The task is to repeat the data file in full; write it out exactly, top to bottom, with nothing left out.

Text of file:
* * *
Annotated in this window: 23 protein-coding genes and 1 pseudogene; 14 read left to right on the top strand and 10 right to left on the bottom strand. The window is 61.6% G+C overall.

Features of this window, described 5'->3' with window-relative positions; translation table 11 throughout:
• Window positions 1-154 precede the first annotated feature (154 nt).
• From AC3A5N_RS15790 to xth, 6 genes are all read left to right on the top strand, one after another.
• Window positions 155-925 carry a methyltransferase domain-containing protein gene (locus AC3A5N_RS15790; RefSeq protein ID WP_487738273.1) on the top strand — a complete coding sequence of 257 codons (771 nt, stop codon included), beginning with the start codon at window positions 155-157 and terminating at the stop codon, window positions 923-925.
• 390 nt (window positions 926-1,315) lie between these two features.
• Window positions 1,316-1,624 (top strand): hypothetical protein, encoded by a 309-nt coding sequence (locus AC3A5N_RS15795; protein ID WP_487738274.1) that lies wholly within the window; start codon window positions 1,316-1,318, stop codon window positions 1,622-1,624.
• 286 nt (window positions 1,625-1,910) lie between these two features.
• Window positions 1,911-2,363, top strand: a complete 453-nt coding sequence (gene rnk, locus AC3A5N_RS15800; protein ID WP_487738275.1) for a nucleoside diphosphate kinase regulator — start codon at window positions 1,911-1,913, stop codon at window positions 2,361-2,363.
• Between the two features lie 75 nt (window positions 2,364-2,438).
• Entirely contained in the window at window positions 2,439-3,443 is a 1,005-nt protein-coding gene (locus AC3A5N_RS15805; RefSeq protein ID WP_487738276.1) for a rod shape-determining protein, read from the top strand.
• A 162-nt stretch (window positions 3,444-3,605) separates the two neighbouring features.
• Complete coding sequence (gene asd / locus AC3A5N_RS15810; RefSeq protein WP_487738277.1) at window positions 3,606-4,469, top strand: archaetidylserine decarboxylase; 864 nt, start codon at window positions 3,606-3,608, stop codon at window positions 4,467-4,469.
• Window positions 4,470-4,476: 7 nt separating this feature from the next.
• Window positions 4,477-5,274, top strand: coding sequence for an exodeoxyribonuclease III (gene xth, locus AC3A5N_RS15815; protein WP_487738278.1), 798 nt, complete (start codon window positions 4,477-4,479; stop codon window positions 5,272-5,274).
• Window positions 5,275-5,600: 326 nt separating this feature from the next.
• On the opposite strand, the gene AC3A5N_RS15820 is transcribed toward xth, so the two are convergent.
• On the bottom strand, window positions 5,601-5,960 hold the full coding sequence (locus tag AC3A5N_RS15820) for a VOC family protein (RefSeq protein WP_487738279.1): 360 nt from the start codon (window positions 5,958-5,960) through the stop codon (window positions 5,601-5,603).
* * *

Annotated in this window: 23 protein-coding genes and 1 pseudogene; 14 read left to right on the top strand and 10 right to left on the bottom strand. The window is 61.6% G+C overall.

Features of this window, described 5'->3' with window-relative positions; translation table 11 throughout:
• Window positions 1-154 precede the first annotated feature (154 nt).
• From AC3A5N_RS15790 to xth, 6 genes are all read left to right on the top strand, one after another.
• Window positions 155-925 carry a methyltransferase domain-containing protein gene (locus AC3A5N_RS15790; RefSeq protein ID WP_487738273.1) on the top strand — a complete coding sequence of 257 codons (771 nt, stop codon included), beginning with the start codon at window positions 155-157 and terminating at the stop codon, window positions 923-925.
• 390 nt (window positions 926-1,315) lie between these two features.
• Window positions 1,316-1,624 (top strand): hypothetical protein, encoded by a 309-nt coding sequence (locus AC3A5N_RS15795; protein ID WP_487738274.1) that lies wholly within the window; start codon window positions 1,316-1,318, stop codon window positions 1,622-1,624.
• 286 nt (window positions 1,625-1,910) lie between these two features.
• Window positions 1,911-2,363, top strand: a complete 453-nt coding sequence (gene rnk, locus AC3A5N_RS15800; protein ID WP_487738275.1) for a nucleoside diphosphate kinase regulator — start codon at window positions 1,911-1,913, stop codon at window positions 2,361-2,363.
• Between the two features lie 75 nt (window positions 2,364-2,438).
• Entirely contained in the window at window positions 2,439-3,443 is a 1,005-nt protein-coding gene (locus AC3A5N_RS15805; RefSeq protein ID WP_487738276.1) for a rod shape-determining protein, read from the top strand.
• A 162-nt stretch (window positions 3,444-3,605) separates the two neighbouring features.
• Complete coding sequence (gene asd / locus AC3A5N_RS15810; RefSeq protein WP_487738277.1) at window positions 3,606-4,469, top strand: archaetidylserine decarboxylase; 864 nt, start codon at window positions 3,606-3,608, stop codon at window positions 4,467-4,469.
• Window positions 4,470-4,476: 7 nt separating this feature from the next.
• Window positions 4,477-5,274, top strand: coding sequence for an exodeoxyribonuclease III (gene xth, locus AC3A5N_RS15815; protein WP_487738278.1), 798 nt, complete (start codon window positions 4,477-4,479; stop codon window positions 5,272-5,274).
• Window positions 5,275-5,600: 326 nt separating this feature from the next.
• On the opposite strand, the gene AC3A5N_RS15820 is transcribed toward xth, so the two are convergent.
• On the bottom strand, window positions 5,601-5,960 hold the full coding sequence (locus tag AC3A5N_RS15820) for a VOC family protein (RefSeq protein WP_487738279.1): 360 nt from the start codon (window positions 5,958-5,960) through the stop codon (window positions 5,601-5,603).